At Abenity we send a LOT of email. Due to requirements we have around proprietary business rules, we had to roll our own system for managing lists, campaigns, and templates. We then coordinate this information with a third party service to actually send the email. The volume of emails we were sending was becoming a bottleneck; one of our team members devoted around 80% of his time solely to creating custom HTML email templates. We wanted to both free up his time and empower our marketing team to do this work without needing help from the development team, and we wanted to refactor a legacy system that grew organically over time (and had gotten a little gnarly in the process) into something that was easily understood and more maintainable. I was especially excited for this project because I like helping other teams at our company by building internal tools like this one, I enjoy cleaning up legacy code, and I enjoy working closely with the backend to figure out the best way to build complex features like this.
There were two main problems that needed solving with this update. Number one, we needed to create an admin for managing campaigns and understanding how it coordinated with the mailing service we were using to actually send the final email. This needed a whole new business “language” developed around it so that new hires could intuitively understand the system as well as someone who had worked with it for years. Number two, we needed a way for someone with no HTML experience to be able to create custom HTML emails.
The first step of this phase of the project was to build a modular system of HTML components that could be composed into a variety of HTML email layouts. I created a master responsive HTML email that included all of these base components, a sort of mini design system for all of our emails. It had to work across our testing suite of email clients (thanks Litmus!) without using media queries (thanks Gmail on Android!). Yes, it’s as gross and weird as it sounds to build responsive emails out of tables without media queries, but it’s also surprisingly doable with a bit of planning.
The next step was to create a way to both organize these components into templates and to allow our marketing team to enter content into these templates. I helped devise a system where each template has a corresponding set of JSON that says what content is required for that template. This JSON is then translated into a form by a Vue component for entering that content. Finally, there is a corresponding Blade template that reads the data created by the form and generates an HTML page. This is pulled into an iframe that is positioned by the form for an updated real time preview any time you save you work. The end result is being able to compose both templates and forms for powering the content in those templates.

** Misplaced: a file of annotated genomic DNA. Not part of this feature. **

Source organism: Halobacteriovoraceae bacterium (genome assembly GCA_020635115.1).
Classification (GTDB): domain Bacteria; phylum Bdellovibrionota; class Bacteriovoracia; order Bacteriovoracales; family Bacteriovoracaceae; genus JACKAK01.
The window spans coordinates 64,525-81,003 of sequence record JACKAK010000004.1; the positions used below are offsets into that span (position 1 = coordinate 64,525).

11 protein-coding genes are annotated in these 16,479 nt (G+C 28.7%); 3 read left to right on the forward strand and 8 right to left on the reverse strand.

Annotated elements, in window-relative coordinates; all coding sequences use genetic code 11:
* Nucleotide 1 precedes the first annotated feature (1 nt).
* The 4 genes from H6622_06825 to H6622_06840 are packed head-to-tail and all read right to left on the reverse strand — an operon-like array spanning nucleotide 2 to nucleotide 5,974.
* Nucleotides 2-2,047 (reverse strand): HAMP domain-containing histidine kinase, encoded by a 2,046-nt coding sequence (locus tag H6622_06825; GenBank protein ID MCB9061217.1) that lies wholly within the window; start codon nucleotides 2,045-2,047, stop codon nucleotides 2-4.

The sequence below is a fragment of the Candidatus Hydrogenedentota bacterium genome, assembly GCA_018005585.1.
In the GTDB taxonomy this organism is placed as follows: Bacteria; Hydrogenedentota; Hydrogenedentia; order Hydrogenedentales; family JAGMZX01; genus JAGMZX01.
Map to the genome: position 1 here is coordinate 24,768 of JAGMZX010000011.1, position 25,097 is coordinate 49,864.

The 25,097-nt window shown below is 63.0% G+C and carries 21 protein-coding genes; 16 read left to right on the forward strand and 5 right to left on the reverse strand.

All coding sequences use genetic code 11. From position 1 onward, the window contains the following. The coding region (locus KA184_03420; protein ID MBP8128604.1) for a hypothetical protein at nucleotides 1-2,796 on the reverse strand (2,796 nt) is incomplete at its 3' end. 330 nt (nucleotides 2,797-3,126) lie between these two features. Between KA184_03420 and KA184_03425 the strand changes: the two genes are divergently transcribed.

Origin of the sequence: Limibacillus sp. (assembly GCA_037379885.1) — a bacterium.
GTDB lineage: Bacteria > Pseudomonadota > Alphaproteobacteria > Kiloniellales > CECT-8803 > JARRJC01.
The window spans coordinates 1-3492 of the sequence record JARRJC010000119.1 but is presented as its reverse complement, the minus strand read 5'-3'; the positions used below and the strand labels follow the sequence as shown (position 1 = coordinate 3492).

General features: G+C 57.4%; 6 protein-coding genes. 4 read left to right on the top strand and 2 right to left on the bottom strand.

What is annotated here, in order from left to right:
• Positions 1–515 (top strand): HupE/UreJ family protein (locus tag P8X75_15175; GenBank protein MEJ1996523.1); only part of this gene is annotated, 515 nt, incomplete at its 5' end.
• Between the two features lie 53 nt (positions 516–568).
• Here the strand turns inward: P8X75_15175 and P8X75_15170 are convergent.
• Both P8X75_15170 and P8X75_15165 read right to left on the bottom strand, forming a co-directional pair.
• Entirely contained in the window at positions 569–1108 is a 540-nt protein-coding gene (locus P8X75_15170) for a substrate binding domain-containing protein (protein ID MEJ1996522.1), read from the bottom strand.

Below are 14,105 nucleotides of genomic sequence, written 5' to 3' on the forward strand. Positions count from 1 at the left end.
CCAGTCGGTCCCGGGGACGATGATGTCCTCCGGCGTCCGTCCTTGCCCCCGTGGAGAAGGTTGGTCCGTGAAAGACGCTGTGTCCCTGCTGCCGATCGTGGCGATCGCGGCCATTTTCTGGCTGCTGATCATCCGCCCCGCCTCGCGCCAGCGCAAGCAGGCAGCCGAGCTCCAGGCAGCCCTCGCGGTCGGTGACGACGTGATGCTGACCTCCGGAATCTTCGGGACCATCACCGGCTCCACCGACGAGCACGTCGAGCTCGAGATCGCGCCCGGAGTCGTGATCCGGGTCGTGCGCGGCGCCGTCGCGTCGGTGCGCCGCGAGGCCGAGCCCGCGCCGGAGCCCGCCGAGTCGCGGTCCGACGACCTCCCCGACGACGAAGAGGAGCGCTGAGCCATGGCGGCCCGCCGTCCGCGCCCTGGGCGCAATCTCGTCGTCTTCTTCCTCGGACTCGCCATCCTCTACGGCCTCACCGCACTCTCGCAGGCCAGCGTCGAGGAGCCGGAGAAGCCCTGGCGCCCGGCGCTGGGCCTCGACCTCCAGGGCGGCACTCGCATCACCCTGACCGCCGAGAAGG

Attention to Detail
I added warnings to let you know when there are unsaved changes and a prompt that alerts you if you try to leave the view (whether on purpose or accidentally) without saving. Some of these emails get pretty long also, so I have the iframe scroll to the section you’re editing and highlight it. As a last touch, I added a dropdown that allows you to select any of our clients and preview the email as that client to view any data driven customizations that would be made to the content. We even added the ability for the client to preview the email in one of our apps and approve it for their users before we send it!
The next piece of this project was creating the admin, part of an internal SPA built with VueJS, to organize the templates into coordinated campaigns that we can send to clients. We have a pretty unique set of rules that control this, so I don’t want to divulge too much, but this system was at a place where it was hard to explain to anyone new joining the team. It was a methodology that grew organically over many years as the business grew. The legacy system also did not report how the campaigns were synced with the third party system we use to send the emails, so it was hard to know quickly if you had run into a snag with the process.
The solution was to take a step back and assess how the pieces of the system fit together, and use this to create a shared language for the team to understand and communicate it to one another and to future hires. I sat down with the backend developer that was syncing this info with the our mailing service to hash out what to call everything. I then used the Breadboarding methodology to rapidly work through UI options until we were satisfied. Finally, I built out the system of Vue components to power all the forms and views for creating campaigns, including controls to generate campaign sets from information such as client geographical data.
We communicated the way the new system worked to our marketing team and trained them on how to use it. It was a really big success. Work that used to take days or weeks and required just about all of one of our team member’s time now only took a few hours. We put the power entirely in the hands of our marketing team by building tools to help them create specialized work without needing to involve the development team at all. We also helped to improve the overall process with better reporting and insight into the process of sending emails that was taking place. Empowering others to do their best work with something that I build is very satisfying for me, and this project is a prime example of that.